Huh? Sure, my depression-era parents often told me to clean my plate—but we were sitting together at the dinner table as a family, eating my mother’s home cooking-- chicken, veggies (and ,yeah, potatoes and starches too.) But it was wholesome food, and not served in huge portions.
Eating at restuarants was an occasional treat, and even then–whether it was a nice restaurant or the drive-in burger place–the cokes were 8 ounces, the portions were normal sized.

Obesity didn’t begin with depression era parents pressuring their kids at the dinner table.
Obesity began when those families stopped eating mom’s cooking and starting eating fast food…

In the UK, those of us who grew up in the 40s and 50s, had pretty good diets as children, due to food rationing. The result is that a lot of us - those of us who didn’t kill ourselves off by smoking - are now drawing our pensions and causing a strain on the economy.

Kids born in the 60s and 70s are much more likely to be overweight now, and from what I read (government propaganda) todays kids are becoming seriously obese. I see quite a few of them walking past my house on their way to school, and as a casual observer, they don’t look all that fat to me. Their language though!!!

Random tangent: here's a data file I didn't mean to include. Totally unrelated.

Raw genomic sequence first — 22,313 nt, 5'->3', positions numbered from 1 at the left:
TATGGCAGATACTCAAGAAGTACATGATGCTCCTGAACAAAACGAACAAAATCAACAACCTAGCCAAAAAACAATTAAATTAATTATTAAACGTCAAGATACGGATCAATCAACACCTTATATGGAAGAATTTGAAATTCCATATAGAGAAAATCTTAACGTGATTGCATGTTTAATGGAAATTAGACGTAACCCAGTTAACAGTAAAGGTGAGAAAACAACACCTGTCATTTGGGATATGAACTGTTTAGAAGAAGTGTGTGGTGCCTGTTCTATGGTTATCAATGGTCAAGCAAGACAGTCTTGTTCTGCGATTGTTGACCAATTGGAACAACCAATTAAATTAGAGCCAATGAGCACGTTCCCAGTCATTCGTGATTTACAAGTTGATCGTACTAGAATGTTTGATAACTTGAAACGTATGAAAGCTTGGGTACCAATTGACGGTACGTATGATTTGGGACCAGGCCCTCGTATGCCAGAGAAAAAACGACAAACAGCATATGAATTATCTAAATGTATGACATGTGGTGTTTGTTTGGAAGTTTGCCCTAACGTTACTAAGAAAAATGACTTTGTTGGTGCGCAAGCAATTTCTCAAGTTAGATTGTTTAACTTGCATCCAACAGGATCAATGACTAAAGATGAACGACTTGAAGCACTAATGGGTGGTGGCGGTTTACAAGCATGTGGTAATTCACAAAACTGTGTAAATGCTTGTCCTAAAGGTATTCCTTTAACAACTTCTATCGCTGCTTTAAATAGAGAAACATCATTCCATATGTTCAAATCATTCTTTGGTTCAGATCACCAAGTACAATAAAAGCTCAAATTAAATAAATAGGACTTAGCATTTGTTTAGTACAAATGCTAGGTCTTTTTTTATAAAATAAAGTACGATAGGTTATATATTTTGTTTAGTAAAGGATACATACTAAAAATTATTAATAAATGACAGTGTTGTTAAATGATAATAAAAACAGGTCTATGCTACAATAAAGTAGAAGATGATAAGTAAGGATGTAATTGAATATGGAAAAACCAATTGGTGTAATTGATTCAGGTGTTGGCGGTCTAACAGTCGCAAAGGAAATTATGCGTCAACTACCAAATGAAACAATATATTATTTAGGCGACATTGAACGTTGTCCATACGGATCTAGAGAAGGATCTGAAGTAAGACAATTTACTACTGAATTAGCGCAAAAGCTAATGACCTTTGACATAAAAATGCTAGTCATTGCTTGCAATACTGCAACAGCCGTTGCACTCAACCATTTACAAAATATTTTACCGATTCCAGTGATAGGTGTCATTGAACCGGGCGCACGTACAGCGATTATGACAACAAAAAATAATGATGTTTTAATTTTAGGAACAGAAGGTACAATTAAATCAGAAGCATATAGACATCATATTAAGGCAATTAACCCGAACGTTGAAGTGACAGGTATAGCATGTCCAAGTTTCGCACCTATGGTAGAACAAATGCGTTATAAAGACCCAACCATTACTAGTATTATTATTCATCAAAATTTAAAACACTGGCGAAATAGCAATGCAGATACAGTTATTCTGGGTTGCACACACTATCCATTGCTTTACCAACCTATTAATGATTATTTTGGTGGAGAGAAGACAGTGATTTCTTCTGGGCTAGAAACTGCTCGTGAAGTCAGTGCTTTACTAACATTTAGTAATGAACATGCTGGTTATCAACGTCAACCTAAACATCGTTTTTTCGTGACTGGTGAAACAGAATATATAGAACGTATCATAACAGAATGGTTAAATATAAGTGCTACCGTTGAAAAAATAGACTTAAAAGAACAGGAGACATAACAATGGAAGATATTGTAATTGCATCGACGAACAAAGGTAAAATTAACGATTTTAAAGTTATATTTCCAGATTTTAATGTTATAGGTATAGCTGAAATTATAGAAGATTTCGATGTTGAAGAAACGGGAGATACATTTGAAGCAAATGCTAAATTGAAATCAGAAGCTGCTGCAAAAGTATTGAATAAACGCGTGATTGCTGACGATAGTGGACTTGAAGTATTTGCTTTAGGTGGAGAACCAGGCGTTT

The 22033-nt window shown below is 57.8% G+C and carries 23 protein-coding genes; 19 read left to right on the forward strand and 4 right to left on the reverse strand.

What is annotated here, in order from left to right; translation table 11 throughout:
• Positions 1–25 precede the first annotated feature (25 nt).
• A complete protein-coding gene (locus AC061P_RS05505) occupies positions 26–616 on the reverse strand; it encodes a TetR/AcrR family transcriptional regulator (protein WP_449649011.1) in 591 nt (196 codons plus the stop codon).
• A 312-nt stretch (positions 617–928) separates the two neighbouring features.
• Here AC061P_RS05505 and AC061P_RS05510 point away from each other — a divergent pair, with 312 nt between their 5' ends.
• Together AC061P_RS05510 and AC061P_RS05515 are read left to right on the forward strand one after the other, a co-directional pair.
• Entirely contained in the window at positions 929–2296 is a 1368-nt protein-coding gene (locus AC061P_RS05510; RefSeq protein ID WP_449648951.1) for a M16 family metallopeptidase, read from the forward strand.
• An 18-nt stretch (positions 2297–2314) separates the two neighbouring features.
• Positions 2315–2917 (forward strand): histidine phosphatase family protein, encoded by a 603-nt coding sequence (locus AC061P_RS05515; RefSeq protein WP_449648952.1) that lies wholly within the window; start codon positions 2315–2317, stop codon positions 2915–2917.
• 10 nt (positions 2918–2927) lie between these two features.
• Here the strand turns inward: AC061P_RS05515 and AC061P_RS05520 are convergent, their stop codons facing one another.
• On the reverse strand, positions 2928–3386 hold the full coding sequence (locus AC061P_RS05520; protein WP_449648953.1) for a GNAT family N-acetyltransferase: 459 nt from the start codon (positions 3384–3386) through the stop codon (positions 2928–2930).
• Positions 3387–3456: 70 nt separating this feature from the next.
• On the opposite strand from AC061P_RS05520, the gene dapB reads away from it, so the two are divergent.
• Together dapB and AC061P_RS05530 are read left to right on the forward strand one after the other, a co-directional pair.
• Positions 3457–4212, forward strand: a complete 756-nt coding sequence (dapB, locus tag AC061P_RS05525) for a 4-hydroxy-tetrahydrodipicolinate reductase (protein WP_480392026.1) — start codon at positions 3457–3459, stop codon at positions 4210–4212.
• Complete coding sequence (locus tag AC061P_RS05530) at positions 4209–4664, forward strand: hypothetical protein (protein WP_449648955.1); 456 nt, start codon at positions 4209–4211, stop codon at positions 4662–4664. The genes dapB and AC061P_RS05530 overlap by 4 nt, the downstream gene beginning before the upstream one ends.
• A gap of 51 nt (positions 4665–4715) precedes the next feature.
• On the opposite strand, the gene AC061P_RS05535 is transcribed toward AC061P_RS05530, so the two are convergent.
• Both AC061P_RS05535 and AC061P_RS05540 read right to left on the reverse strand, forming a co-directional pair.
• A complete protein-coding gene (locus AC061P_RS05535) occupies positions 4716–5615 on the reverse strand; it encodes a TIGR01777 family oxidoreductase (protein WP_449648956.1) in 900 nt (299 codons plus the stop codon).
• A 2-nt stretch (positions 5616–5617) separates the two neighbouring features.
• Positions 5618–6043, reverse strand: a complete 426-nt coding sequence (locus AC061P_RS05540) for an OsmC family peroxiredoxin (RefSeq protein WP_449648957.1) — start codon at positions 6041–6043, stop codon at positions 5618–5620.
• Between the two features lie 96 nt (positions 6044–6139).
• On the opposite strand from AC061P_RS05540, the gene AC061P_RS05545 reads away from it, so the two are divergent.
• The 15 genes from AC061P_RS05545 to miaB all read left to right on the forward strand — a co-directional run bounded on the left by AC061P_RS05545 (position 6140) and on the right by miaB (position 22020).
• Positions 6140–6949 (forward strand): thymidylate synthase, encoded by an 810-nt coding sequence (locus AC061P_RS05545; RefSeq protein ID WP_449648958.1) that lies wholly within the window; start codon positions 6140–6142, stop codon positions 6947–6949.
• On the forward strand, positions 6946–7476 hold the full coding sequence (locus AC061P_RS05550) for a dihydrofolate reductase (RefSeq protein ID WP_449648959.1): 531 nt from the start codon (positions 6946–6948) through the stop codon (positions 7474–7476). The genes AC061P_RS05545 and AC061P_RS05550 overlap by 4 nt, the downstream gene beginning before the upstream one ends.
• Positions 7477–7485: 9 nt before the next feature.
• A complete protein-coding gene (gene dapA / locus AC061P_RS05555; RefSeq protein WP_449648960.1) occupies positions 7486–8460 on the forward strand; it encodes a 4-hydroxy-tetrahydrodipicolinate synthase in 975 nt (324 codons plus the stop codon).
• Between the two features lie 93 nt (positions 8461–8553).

I agree the prevalence of fast food has contributed to the obesity epidemic. But I believe the *overall *root cause is the low cost of food. Food is cheaper than it has ever been. Low cost of food → more food consumed.

Sorry for how that came off. The point was that your local area is an area that is doing pretty well for Canada, almost as well as B.C., but that the numbers for Canada elsewhere are not so good. It is not just us middle aged and later folks … 31% of Canadian childen are overweight or obese, apparently especially young boys.

The problem is worst among the First Nations. Your college kids population in Montreal not as bad. And Canada overall is less obese than the U.S.

Yes there is an increase in obesity rates with age but that has been a stable trend.

Oh, from the last cite this that directly addresses your speculation:

Thesecharts shows it graphically and in more detail. Obesity rates among those 20 to 39 doubled in Canada over 20 years. Actually the smallest increase in that time period was among those in your age group, 40 to 59.

Again, I apologize that I sounded like I was insulting you. Your speculation was a reasonable one to make based on your anecdotal experiences but it does not pan out either in Canada or the United States.

Do you have any facts to prove that “more attractive” people move to the coasts?

In the US the population is moving south and west. The midwest and northeast are losing people. But I don’t know if the census bureau tracks people by beauty.

From what I have read, the reasons obesity is on the rise are multiple, although the main culprits are 1. the rapidly increasing sedentariness of life for everyone, including children – this is a combo of a number of factors in itself. 2. massive increase of portion sizes in fast food (marketing device tied to industrial farming). 3. increase in the use of fast food meals over home-cooked.